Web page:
I like to fettle my castings before machining so there is no risk of spoiling any finished surface if you slip with a file or grinder so that was the first thing to do. As the inner rim is not machined I like to set that to run true and was able to do so by holding in the 3-jaw. This allowed me to turn the outer surface, one side, clean up the hub and also bore the hole all at one setting. I like to bore the hole to finished size as a reamer is likely to follow a drill hole that may have wandered and I can also get a slightly closer fit than a typical reamer will give which reduces the chance of a wonky flywheel. Once I got close to size by measuring with the digital callipers I switched to using a piece of the crankshaft material as a plug gauge to get the final size.



I did the outside with the lathe running in reverse and used a boring bar mounted upside down which easily reached around the casting with minimal overhang



I then changed to the 4-jaw and set the machined surfaces to run true using one indicator on the OD and another against the side.



It was then a simple job to turn the other face and clean up the hub.



You can see where I have turned away the bosses that there are some flattish areas these were blended in with a Dremel using an oval shaped grinding point.

Stuart show a grub screw to retain the flywheel but I used a broach to cut a tapered keyway and machined up a suitable gib head key from gauge plate to fit.



Jumping ahead to when I test ran the engine it was quite noticeable when running slowly with no load that the engine rotated faster when the crank was moving downwards than up which is due to the added weight of the conrod, crosshead, piston and piston rod all pulling downwards and then the engine having to work harder to lift that weight back up again. So some strips of lead flashing were cut and bent to the curve of the inner flywheel and held in place with masking take to experiment with how much counterweight needed to be added. Once happy the two layers of Code 4 lead were bonded in place with JBWeld. Once hardened the excess JBW was cleaned up, a bit more U-Pol filler added to blend things in and you would think it was all part of the casting.





Offline Jasonb

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Re: Reinventing the Real.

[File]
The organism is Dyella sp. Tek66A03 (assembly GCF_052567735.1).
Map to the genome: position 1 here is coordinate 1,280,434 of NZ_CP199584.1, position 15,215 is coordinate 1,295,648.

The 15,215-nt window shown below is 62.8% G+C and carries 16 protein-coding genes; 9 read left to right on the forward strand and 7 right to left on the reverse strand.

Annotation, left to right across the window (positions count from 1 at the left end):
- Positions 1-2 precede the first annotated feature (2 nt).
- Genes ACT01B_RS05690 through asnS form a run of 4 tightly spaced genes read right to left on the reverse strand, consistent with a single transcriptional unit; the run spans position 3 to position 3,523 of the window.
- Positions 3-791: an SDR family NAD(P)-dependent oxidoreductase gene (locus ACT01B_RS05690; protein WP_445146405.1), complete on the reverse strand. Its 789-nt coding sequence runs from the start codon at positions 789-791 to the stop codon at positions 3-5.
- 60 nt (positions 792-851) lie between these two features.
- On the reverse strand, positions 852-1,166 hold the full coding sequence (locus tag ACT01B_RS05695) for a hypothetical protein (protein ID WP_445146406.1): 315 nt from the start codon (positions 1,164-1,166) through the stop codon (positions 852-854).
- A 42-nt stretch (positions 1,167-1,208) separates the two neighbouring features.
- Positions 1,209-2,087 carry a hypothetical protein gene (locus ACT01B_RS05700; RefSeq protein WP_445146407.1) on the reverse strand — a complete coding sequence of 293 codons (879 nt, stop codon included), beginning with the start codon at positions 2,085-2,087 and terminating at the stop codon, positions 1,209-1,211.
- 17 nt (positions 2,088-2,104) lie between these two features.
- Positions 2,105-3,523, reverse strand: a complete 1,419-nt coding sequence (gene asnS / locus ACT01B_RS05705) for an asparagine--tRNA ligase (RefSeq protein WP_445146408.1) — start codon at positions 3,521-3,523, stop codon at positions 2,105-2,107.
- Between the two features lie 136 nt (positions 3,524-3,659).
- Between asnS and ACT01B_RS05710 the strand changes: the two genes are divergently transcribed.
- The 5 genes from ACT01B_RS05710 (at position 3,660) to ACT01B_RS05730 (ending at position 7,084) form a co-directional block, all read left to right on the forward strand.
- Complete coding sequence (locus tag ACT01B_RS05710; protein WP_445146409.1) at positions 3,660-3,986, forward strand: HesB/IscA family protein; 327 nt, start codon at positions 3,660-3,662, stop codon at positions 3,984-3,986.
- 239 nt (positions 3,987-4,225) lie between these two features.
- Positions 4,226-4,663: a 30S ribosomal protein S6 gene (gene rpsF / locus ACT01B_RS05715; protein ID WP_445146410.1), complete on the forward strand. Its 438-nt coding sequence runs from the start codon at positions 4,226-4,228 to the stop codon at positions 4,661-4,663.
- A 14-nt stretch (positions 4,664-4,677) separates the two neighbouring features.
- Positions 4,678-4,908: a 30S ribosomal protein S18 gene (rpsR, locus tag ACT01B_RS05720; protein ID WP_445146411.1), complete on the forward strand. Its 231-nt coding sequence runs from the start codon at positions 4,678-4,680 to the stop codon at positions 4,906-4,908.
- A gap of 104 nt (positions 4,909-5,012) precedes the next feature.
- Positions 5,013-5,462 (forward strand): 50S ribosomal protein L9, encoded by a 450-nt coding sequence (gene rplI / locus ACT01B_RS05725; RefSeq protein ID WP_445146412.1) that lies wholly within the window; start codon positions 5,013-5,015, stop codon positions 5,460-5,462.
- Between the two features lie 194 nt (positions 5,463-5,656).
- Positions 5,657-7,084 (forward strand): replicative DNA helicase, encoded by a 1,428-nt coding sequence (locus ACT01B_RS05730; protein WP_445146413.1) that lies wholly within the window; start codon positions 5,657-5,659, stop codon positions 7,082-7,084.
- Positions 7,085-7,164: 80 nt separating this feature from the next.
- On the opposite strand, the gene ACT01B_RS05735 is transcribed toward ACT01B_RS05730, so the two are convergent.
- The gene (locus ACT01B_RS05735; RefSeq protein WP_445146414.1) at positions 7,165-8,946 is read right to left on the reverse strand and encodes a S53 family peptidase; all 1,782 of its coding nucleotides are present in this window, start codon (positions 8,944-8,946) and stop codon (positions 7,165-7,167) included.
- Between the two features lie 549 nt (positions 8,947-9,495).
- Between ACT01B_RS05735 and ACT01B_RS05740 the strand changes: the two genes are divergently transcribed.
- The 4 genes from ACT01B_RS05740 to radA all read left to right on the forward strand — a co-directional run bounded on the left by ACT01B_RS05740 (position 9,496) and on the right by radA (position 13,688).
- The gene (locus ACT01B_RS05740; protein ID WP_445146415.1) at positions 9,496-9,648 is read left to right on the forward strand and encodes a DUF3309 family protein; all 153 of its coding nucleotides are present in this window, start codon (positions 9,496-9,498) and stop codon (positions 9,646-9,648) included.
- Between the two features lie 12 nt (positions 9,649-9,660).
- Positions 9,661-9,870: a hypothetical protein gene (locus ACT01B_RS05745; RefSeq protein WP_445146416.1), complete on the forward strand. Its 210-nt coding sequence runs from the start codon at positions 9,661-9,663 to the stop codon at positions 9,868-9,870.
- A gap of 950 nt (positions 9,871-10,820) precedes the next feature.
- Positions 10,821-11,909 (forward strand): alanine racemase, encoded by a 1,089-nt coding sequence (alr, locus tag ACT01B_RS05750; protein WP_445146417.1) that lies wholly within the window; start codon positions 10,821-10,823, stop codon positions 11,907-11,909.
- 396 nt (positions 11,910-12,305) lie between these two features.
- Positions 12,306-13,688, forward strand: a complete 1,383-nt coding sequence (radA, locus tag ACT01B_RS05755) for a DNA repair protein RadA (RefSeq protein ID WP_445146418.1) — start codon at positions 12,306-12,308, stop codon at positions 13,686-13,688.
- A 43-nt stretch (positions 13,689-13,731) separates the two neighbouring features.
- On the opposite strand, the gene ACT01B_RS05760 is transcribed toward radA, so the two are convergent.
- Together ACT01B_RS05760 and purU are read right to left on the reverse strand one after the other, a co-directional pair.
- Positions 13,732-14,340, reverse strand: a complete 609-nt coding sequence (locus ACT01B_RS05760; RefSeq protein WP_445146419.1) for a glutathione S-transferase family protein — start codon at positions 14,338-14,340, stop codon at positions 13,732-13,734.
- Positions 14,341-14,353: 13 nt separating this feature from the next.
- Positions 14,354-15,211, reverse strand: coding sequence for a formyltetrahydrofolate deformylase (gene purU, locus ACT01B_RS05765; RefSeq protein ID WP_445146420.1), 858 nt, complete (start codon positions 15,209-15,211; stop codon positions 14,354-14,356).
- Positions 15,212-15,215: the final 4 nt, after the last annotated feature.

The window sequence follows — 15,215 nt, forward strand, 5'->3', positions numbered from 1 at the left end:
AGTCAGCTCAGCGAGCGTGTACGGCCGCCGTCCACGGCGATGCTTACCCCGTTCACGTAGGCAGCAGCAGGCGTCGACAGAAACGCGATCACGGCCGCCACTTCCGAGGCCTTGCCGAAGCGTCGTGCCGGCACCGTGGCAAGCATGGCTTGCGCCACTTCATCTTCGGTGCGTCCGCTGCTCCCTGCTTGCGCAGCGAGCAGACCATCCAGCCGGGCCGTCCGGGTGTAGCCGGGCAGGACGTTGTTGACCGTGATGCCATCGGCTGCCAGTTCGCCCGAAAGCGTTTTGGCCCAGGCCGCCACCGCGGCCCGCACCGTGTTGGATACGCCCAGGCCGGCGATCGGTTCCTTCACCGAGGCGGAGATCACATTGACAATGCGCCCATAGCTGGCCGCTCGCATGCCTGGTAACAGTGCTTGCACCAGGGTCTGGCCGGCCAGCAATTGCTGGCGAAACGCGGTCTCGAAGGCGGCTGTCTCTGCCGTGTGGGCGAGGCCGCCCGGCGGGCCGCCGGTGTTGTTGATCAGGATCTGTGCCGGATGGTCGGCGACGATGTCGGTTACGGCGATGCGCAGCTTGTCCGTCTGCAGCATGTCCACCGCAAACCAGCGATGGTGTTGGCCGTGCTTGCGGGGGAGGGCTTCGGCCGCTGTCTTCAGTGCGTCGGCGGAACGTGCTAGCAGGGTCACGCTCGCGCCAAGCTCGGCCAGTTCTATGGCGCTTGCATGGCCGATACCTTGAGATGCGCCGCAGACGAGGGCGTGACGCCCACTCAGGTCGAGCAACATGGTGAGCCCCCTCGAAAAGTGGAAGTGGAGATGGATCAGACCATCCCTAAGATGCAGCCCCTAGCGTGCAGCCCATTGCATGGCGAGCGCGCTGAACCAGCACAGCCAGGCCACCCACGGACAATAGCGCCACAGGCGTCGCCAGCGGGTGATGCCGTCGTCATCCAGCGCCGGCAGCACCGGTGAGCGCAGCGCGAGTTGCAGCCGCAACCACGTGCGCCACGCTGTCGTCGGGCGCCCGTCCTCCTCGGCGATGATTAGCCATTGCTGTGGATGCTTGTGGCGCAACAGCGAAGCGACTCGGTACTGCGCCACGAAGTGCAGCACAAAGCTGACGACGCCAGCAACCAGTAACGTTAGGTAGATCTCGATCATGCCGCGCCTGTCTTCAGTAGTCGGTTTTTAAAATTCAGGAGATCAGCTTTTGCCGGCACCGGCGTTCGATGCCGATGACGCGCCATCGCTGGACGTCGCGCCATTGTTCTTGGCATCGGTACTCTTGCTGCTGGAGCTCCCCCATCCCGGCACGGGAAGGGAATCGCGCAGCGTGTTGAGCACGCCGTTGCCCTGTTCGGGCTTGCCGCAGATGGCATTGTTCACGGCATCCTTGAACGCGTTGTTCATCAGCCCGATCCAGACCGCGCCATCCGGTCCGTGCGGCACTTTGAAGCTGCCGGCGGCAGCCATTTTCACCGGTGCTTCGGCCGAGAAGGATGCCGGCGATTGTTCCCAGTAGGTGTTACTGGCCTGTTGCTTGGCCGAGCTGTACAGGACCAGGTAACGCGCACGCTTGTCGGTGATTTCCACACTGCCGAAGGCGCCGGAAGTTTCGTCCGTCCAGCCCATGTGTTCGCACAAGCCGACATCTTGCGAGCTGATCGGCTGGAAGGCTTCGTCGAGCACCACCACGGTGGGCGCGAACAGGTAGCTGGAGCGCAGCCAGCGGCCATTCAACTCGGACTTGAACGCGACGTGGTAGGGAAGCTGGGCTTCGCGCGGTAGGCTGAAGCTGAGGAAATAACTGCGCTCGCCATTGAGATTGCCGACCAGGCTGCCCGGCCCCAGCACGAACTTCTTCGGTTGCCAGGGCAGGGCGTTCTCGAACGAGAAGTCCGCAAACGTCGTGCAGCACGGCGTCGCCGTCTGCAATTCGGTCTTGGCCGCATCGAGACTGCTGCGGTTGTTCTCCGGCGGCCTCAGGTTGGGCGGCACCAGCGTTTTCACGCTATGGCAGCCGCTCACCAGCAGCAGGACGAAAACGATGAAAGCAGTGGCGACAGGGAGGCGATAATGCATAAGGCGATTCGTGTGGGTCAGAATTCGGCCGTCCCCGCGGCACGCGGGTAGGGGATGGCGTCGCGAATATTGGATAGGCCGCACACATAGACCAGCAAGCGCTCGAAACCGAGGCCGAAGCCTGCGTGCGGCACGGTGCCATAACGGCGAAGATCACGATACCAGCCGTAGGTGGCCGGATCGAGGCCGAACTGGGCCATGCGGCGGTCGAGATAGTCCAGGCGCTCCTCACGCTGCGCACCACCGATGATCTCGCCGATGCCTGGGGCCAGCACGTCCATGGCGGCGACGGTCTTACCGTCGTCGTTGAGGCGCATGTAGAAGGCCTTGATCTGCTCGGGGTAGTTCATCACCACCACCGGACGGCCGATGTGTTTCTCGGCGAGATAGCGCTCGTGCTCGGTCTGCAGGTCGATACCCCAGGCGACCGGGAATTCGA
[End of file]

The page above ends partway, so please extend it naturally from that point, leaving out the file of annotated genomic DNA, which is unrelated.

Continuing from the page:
« Reply #14 on: May 26, 2022, 07:18:18 PM »
As I had cut off a bit of 12mm PGMS to use as a plug gauge for the flywheel hole I thought I may as well work on the crankshaft next.

Starting with a piece of the 20mm square bar I had bought for the column bases it was machined down to an oversize rectangular section and then thinned further at the pin end followed by reaming the holes for the shaft and pin.



I could then use the hole to gauge the fit of the reduced diameter at the end of the crankshaft



The crank can then be shaped in a number of ways from simple buttons and filing, to using the rotary table or the CNC if you have one. I opted for the last and used a 4mm dia cutter with a 1mm convex corner radius so it left a nice fillet on the internal corners.



With that machining done the crank was Loctited (648) onto the shaft and set aside to cure. Hold the shaft to run as true as you can in a collet, 4-jaw or good 3-jaw and then skim the crank to finished thickness. This ensures the face that the crank pin will be tightened against is at right angles to the crankshaft's axis and therefore the pin should end up parallel to that when fitted.



I'll come back to the pin later once the conrod bush is turned and fitted so it can be used to gauge the fit.

While I had a bit of time to spare a small part was ticked off the list in the form of the valve rod clevis. I often mill my on small square, hex and rectangular components from round stock a sit's often not worth buying a 300mm length of a size you won't use much plus some small square stock is not that crisp and often comes with rounded corners. After milling the Slot was formed with a 1.5mm slitting saw then the part was cut off the parent bar. I used a square collet but the 4-jaw will do to hold while the end was turned, drilled and tapped, I'm using a 2mm radius tool which like the milling cutter mentioned above leaves a pleasing small internal fillet.